After incredibly painful cramps, stomach pains and a trip to the emergency room, a 16-year-old Chloe was told she had a chronic condition known as Ulcerative Colitis.
When she asked what ‘chronic’ meant her mum replied grimly, “it means you’ll have it for life”.
For the now 28-year-old, being diagnosed with Inflammatory Bowel Disease (IBD) was life-changing and “horrendous”.
The Social Impact of IBD
IBD affects 80,000 Australians, presenting most commonly in people when they are aged 15-30 and in the prime of their lives, balancing a career, university studies, a social life and family.
As is not uncommon with IBD, the diagnosis triggered Chloe to be diagnosed with depression and it impacted her socially.
Growing up in Canberra, Chloe tells Yahoo Lifestyle that she played soccer with her friends and also competed at states and nationals as a junior rower.
“I was creative, had lots of friends at school and lots of pets at home, along with my two brothers and parents,” the Sydney Radio Producer tells us. “I was a happy teenager and thought of myself as pretty tough from my involvement in sport. I had a mentality of pushing through pain, which was helpful during my diagnosis, but also complicated things as I didn’t know when or how to ask for help.”
Chloe drifted from her group of friends and isolated herself at a time when teenage girls are typically quite dependent on their social circle.
Chloe began to skip school and abused pain medications she was taking to get through the day.
Finding the Right Treatment
In the years following her diagnosis, Chloe tried many treatments.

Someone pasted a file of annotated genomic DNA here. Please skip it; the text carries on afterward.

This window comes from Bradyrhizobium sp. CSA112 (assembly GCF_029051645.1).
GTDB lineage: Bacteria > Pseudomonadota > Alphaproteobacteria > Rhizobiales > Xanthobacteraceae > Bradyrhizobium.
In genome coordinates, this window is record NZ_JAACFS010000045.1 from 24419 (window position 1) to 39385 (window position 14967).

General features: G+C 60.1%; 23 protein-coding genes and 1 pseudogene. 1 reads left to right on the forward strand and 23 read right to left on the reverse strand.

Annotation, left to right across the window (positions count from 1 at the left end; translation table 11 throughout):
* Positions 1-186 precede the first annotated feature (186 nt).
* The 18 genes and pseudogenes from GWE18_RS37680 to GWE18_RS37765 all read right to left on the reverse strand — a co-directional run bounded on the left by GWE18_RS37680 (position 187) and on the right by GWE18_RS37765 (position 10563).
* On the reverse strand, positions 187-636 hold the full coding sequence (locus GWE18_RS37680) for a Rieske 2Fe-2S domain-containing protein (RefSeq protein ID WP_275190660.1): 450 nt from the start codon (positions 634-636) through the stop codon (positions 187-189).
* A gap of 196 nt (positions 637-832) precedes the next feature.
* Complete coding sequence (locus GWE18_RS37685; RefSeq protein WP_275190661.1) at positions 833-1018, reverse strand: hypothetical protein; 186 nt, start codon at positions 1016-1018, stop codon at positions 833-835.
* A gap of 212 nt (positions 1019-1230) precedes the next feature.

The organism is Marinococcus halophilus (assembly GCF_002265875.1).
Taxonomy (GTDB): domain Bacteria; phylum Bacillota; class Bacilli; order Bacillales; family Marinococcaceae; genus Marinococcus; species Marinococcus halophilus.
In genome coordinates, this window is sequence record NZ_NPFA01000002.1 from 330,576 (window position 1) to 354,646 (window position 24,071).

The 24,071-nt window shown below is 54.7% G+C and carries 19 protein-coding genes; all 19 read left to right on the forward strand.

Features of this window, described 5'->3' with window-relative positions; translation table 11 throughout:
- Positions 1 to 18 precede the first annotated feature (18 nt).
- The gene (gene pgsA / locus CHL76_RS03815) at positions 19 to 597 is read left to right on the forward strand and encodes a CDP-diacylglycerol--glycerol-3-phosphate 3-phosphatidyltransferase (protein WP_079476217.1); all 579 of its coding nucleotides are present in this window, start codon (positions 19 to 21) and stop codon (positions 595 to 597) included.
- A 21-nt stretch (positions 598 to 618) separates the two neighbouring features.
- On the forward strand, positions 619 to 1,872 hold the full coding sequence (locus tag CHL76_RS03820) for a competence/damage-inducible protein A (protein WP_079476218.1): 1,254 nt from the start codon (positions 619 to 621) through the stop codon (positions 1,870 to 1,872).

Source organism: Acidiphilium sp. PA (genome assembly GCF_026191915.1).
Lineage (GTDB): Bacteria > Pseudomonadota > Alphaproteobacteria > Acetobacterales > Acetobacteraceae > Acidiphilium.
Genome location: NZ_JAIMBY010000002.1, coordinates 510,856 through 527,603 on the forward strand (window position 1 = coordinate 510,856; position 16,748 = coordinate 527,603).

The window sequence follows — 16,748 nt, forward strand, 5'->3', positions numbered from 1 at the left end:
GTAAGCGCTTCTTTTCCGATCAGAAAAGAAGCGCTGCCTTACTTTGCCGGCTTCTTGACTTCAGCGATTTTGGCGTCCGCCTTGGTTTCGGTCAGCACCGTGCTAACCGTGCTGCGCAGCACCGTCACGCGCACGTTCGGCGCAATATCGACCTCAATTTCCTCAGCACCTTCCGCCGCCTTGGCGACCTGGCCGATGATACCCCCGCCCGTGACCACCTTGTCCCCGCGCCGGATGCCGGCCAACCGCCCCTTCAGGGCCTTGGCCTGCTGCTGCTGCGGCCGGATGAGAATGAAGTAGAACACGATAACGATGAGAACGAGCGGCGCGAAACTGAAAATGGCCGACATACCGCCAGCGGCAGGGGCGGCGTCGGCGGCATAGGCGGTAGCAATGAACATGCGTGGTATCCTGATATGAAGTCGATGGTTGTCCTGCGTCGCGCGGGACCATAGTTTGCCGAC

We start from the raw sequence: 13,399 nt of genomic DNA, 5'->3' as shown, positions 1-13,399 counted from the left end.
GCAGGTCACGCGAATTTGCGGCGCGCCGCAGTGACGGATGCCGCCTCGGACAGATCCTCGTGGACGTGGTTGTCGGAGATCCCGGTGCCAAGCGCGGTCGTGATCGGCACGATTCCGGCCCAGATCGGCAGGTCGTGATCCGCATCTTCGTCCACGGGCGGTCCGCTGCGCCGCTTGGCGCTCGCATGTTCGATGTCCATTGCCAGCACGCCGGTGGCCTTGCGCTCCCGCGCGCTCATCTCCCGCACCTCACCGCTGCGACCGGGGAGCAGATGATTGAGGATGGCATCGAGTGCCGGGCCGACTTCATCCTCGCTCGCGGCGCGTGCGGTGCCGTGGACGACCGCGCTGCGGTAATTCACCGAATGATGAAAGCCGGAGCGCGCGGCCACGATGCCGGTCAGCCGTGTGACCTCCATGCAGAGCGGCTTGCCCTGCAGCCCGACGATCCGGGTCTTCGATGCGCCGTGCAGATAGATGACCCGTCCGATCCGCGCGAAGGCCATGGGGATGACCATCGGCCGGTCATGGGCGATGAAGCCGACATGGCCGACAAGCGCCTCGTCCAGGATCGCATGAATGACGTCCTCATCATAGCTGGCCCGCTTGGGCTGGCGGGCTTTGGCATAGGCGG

Just before she resorted to surgery, which would create an opening in her colon and leave her with a colostomy bag, she tried infliximab three years ago, an in-clinic infusion which reduced her inflammation significantly within 24 hours.
Chloe has been on infliximab ever since and six months ago switched to a new at-home injectable version of the treatment, Remsima® (infliximab) which has been made widely accessible for adults living with Inflammatory Bowel Disease (IBD) on the PBS.
The at home treatment has enabled Chloe to have a lot more freedom and not need to take time off work to go into hospital for her infusions.
Diet and How To Help
Chloe says that while many people assume she has a restricted diet, she doesn’t!
“I tend to eat and drink to make myself feel good and that usually ends up being a mix of healthy and some unhealthy foods,” she says.
“I’d like people to know that each time a chronically ill person gets sick or has a flare, it can be a completely different experience each time.
"Have patience and ask how you can help. If they don’t know how you can assist them, then help them figure out how they can utilise their network to support them through their next body battle.”
Coping with IBD
Chloe’s philosophy on living with a chronic illness is that laugher sometimes is the best medicine.
“You’ve got a window into a world that most 'normal' people won’t see,” Chloe explains.
“It’s a pretty awful world sometimes, but it can offer incredible insights into who you are. This will help you in other aspects of your life. Also, it’s embarrassing to talk about poo! I get it! So joke about it… have names for your doctors and specialists. I called my first specialist the 'Dr H-bomb' and the other 'Stock-dawg'. You’ll need to figure out healthy coping mechanisms. Laughter is a good one!”
Bright Future Ahead
“It’s been over 12 years since I was diagnosed with Ulcerative Colitis” says Chloe. “I’m still active, have a tight network of friends, a great job that is challenging and I’ve only become closer with my family.
The biggest difference is that I’m very much in tune with how my body feels, physically and mentally. I’ve become a fantastic medical advocate for myself.
For me, I can thrive and live totally normally - when I take care of myself. Due to the immune suppressing medication and mini flares, I can feel a cold or even a bad night’s sleep more than the average person.”
“I know when and how to ask for help now. I go out and enjoy myself, but only when I know my body can handle it.”
Mental health support for yourself or a loved one can be found by calling Lifeline on 13 11 14, Mensline on 1300 789 978, or Kids Helpline on 1800 551 800. Online support is available via Beyond Blue.
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